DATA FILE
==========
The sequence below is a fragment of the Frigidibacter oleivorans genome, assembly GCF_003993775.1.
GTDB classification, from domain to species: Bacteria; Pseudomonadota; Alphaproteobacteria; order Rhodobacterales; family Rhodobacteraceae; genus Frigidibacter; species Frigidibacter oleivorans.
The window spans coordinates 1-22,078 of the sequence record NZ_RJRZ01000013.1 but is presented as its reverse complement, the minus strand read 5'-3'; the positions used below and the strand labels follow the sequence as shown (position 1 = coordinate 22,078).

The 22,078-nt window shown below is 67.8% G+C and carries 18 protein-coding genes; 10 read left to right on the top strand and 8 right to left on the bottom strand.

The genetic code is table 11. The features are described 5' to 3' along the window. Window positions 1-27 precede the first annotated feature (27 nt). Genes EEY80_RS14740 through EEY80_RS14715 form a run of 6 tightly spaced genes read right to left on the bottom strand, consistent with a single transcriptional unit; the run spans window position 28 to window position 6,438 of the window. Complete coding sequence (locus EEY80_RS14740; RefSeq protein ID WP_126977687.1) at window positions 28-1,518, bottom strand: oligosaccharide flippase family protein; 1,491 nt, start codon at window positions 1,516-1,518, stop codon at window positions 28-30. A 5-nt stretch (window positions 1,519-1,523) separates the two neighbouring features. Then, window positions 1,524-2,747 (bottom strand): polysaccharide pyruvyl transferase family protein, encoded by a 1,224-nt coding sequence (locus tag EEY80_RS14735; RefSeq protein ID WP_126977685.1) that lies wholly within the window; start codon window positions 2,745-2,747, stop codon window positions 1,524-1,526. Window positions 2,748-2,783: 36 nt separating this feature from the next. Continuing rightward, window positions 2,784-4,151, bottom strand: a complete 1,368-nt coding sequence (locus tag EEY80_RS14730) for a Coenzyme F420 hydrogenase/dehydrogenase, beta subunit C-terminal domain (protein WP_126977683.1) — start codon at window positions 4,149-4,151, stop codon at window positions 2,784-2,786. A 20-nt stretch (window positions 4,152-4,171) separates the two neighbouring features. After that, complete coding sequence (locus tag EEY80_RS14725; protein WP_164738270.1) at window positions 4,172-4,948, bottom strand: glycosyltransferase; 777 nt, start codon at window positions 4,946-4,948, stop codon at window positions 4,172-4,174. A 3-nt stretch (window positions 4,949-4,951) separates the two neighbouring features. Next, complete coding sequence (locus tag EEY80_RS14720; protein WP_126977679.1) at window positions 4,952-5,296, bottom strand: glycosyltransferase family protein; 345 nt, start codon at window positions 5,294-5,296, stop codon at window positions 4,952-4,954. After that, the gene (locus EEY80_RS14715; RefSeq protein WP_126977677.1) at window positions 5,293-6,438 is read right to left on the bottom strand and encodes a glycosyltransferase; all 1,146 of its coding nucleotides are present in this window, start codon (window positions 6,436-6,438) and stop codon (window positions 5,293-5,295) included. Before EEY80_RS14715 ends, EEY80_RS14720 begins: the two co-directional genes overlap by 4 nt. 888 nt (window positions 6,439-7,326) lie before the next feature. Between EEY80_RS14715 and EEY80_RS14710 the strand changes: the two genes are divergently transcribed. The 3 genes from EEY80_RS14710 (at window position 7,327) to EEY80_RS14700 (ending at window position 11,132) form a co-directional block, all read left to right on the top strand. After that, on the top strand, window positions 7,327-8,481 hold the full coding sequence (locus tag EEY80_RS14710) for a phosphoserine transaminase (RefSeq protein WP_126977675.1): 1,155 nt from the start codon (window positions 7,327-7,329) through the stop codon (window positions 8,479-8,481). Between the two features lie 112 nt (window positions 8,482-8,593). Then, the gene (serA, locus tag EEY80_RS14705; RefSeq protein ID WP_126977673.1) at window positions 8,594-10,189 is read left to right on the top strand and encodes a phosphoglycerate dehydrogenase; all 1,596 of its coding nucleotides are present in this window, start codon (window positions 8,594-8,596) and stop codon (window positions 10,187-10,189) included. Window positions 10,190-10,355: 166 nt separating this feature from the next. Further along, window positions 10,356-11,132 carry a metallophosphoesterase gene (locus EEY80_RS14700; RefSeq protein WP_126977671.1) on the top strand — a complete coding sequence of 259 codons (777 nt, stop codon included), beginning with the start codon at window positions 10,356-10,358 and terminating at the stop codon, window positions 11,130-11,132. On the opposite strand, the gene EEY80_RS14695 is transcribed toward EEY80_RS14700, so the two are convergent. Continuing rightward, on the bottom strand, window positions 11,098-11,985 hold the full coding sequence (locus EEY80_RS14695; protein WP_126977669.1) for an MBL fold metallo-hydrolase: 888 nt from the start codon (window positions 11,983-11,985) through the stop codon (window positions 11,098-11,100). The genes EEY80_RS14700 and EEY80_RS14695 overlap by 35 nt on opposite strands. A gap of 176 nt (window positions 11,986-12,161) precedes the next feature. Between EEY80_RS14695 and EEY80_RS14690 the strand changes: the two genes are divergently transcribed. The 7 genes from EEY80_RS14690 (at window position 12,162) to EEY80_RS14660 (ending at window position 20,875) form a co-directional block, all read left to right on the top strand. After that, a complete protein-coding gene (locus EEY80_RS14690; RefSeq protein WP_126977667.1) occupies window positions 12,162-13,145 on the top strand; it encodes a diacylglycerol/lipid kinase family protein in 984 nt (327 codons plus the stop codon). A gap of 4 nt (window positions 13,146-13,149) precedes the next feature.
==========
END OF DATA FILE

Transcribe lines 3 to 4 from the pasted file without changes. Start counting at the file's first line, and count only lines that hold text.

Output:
The window spans coordinates 1-22,078 of the sequence record NZ_RJRZ01000013.1 but is presented as its reverse complement, the minus strand read 5'-3'; the positions used below and the strand labels follow the sequence as shown (position 1 = coordinate 22,078).

The 22,078-nt window shown below is 67.8% G+C and carries 18 protein-coding genes; 10 read left to right on the top strand and 8 right to left on the bottom strand.